Egypt's Islamist President-elect Mohamed Mursi voiced interest in restoring long-severed ties with Tehran to create a strategic "balance" in the region, in an interview published on Monday with Iran's Fars news agency. By Marcus George and Isabel Coles
Mursi’s comments are likely to unsettle Western powers as they try to isolate Iran over its disputed nuclear programme, which they suspect it is using to develop a nuclear weapons capability. Tehran denies this.
Since former Egyptian president Hosni Mubarak was toppled by a popular uprising last year, both countries have signalled their interest in renewing ties which were severed more than 30 years ago.
“We must restore normal relations with Iran based on shared interests, and expand areas of political coordination and economic cooperation because this will create a balance of pressure in the region,” Mursi was quoted as saying in a transcript of the interview.
Fars said it had spoken to Mursi a few hours before Sunday’s announcement that declared him the winner of Egypt’s presidential election.
Asked to comment on reports that, if elected, his first state visit would be to Riyadh, Mursi said: “I didn’t say such a thing and until now my first international visits following my victory in the elections have not been determined.”
Rivalry between Sunni Muslim Saudi Arabia and Shi’ite Iran has been intensified by the “Arab Spring” revolts, which have altered political certainties in the Middle East and left the powerful Gulf neighbours vying for influence.
In a message to Mursi on Monday, Iranian President Mahmoud Ahmadinejad congratulated him for winning the vote.
“I emphasise expanding bilateral ties and strengthening the friendship between the two nations,” Ahmadinejad wrote, according to state television.
Iran has hailed Mursi’s victory over former general Ahmed Shafik in Egypt’s first free presidential election as a “splendid vision of democracy” that marked the country’s “Islamic Awakening” – a phrase Iranian politicians use to describe the events of the “Arab Spring” and its aftermath.
Western diplomats say in reality Egypt has little real appetite to change relations with Iran significantly, given the substantial issues the new president already has to face in cementing relations with regional and global powers.
“Iran is hoping for Egypt to become a deterrent against an Israeli attack as well as a regional player that Iran can use as a potential counter-balance against Turkey and Saudi Arabia,” said a diplomat based in Tehran.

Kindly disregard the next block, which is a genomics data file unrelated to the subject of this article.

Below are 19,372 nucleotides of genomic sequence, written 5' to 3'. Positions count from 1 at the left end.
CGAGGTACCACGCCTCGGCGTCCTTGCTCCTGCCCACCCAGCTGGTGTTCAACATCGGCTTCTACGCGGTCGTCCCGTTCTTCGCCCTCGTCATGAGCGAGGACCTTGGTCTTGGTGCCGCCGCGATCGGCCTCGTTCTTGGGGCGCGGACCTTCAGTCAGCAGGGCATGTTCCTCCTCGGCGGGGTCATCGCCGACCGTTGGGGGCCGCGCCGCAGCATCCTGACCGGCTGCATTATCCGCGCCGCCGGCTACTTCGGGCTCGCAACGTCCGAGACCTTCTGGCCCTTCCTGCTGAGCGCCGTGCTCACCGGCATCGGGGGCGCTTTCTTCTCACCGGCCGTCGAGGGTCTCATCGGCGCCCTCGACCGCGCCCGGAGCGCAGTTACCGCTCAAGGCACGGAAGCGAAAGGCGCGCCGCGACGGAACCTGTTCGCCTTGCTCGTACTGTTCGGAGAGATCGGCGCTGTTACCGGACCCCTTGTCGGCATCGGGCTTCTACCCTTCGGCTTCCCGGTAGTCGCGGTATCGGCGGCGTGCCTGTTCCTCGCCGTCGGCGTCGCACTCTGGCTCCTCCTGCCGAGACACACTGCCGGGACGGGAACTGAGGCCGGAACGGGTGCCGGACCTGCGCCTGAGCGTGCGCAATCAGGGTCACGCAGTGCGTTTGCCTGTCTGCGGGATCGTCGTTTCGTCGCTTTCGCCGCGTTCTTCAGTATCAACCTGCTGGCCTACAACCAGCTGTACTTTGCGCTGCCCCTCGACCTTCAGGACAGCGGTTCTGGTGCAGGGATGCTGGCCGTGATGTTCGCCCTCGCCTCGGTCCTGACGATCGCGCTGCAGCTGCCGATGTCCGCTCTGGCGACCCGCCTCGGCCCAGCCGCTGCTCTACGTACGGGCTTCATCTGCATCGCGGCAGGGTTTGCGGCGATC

“Egypt, at least under present circumstances, would side with either of these against Iran.”
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In contrast to comments Mursi made in a televised address after his victory was announced on Sunday, Fars news quoted him as saying Egypt’s Camp David peace accord with Israel “will be reviewed”, without elaborating.
The peace treaty remains a lynchpin of U.S. Middle East policy and, despite its unpopularity with many Egyptians, was staunchly upheld by Mubarak, who suppressed the Muslim Brotherhood movement to which Mursi belongs.
The Sunni Brotherhood, whose Palestinian offshoot Hamas rules the Gaza Strip, is vehemently critical of Israel, which has watched the rise of Islamists and political upheaval in neighbouring Egypt with growing concern.
Egypt’s formal recognition of Israel and Iran’s 1979 Islamic Revolution led in 1980 to the breakdown of diplomatic relations between the two countries, among the biggest and most influential in the Middle East. They currently have reciprocal interest sections, but not at ambassadorial level.
Egypt’s foreign minister said last year that Cairo was ready to re-establish diplomatic relations with Iran, which has hailed most Arab Spring uprisings as anti-Western rebellions inspired by its own Islamic Revolution.
But Iran has steadfastly supported Syrian President Bashar al-Assad, Tehran’s closest Arab ally, who is grappling with a revolt against his rule, and at home has continued to reject demands for reform, which spilled onto the street following the disputed re-election of Ahmadinejad in 2009. DM
Photo: Muslim Brotherhood’s president-elect Mohamed Morsy (C) arrives at the Egyptian Television headquarters for his first televised address to the nation in Cairo June 24, 2012. Morsy’s victory in Egypt’s presidential election takes the Muslim Brotherhood’s long power struggle with the military into a new round that will be fought inside the institutions of state themselves and may force new compromises on the Islamists. REUTERS/Stringer
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